It rained a lot in Broadstairs this bank holiday, so we spent several inclement evenings trawling through Netflix, and came upon the entire output of the BBC’s ‘Two Ronnies’. Quite apart from the brilliance of the Mastermind sketch, the hilarious homonyms in Four Candles, and the sheer silliness of Crosswords on the Train – all comedy gold – the real revelation was in the first episode of the first series: a spoof discussion about Equality. This was broadcast forty years ago, and proves beyond question the validity of Professor Peterson’s argument that the idea of equality of outcomes is a total non-starter; and in Ronnie Barker’s reductio ad absurdum, an extremely funny one. I have searched in vain for a YouTube presentation (those of you subscribing to Netflix can find it easily) but in so doing, I came across the Ministry of Sex Equality sketch, which is just as hilarious, and just as significant. Watch it here.
And you can see the very funny The Worm That Turned spoof on a female political takeover, resurrected by John Smith on Thursday’s TCW.
I hadn’t realised that the Equalities vanguard were already so hard at work even then, and it now seems astonishing that the BBC allowed such a blatantly ridiculing parody to be screened on prime-time TV. The studio audience were loving it, indeed I reckon we all were, because the concept was such obvious nonsense, and gloriously sent up as only the Two Ronnies could. But the Equalities enthusiasts were not put off by the ridicule, and continued to beaver away for thirty-odd years until the Equalities Act finally came into being. It is inconceivable that such sketches would be condoned now on mainstream media. They might even be criminal.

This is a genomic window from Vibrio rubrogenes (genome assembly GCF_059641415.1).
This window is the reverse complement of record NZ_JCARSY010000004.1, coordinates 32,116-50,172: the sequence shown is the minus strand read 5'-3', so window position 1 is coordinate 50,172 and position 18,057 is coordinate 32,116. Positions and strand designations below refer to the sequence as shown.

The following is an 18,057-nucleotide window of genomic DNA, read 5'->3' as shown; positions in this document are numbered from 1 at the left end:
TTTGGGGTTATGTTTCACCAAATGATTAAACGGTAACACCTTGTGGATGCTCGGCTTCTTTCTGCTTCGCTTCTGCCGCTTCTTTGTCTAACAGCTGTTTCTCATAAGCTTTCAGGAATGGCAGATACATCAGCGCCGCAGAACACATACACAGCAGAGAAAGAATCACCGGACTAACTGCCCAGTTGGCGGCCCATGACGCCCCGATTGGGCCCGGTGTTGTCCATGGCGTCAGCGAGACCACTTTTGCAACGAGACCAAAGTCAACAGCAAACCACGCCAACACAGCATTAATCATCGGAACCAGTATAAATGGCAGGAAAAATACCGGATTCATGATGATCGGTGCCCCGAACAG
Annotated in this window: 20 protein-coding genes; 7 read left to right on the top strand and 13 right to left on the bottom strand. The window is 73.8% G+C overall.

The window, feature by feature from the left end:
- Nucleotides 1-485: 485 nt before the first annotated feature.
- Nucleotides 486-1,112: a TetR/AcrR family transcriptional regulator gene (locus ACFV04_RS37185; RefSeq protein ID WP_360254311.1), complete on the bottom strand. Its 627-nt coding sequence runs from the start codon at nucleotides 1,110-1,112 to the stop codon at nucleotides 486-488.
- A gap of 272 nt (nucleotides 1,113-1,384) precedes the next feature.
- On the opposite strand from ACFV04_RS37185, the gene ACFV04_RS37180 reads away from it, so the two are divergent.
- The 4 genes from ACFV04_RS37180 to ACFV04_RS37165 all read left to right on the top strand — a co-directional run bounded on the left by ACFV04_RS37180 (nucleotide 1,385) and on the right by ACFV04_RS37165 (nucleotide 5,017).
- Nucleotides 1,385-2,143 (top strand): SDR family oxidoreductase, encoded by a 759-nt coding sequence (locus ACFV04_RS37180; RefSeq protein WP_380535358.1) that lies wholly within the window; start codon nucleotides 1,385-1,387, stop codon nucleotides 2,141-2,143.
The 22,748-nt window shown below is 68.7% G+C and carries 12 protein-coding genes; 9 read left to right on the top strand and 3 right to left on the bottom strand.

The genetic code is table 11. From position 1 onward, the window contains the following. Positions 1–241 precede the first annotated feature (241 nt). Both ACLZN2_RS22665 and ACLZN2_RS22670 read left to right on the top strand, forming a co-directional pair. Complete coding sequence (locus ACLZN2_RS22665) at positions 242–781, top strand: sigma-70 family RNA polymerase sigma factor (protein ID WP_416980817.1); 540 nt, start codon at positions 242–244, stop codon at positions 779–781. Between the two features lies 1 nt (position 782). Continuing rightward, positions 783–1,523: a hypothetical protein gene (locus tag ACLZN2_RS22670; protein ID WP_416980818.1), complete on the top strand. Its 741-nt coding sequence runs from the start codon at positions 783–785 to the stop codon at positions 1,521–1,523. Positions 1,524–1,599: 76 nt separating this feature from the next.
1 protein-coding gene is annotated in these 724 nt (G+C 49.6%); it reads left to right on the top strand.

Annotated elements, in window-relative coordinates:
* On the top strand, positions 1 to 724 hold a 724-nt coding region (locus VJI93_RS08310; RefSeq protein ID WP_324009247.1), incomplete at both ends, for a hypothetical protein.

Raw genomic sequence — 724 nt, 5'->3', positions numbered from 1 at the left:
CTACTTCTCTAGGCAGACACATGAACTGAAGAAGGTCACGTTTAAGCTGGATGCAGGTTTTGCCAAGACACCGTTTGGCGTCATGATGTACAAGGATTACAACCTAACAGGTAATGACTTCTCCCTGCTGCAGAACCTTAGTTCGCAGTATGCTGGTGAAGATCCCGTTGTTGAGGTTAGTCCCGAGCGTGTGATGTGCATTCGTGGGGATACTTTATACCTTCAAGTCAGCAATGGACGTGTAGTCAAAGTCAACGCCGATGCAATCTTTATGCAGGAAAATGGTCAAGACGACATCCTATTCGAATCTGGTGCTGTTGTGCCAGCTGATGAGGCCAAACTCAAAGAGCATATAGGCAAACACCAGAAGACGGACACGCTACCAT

This is symptomatic of many comedy acts these days, not just on the BBC. How subversive that the Two Ronnies’ entire content can still be watched somewhere on the wider media, in all its glorious un-PC splendour – sexist, ageist, even racist, certainly homophobic. (How long will that last?) And yet we all laughed and loved it, with explicit permission from the BBC. Now that all these unacceptable elements, both serious and trivial, have been stripped out from radio and TV programming, what are we left with? Comedy that isn’t actually very funny. The essence of much humour lies in the banana-skin syndrome, the schadenfreude of laughing at the misfortune of others. As many really funny comedians have confirmed, successful humour is frequently offensive, cruel even. But it reassures us: thank goodness it isn’t happening to me. On the whole, this un-PC humour did not incite physical violence between disparate groups. Rather it tended to act as a safety valve, and mutual tolerance was far more common. Is this yet another nail in humanity’s coffin – the rejection, suppression even, of an essential trait of human nature?
But we’ve moved on from the mere Equalities stuff now, and into Hate Crime. Oh, how I long for a Two Ronnies sketch ruthlessly cutting down to size the politicians behind this legislation. It would be a guaranteed laugh-out-loud winner.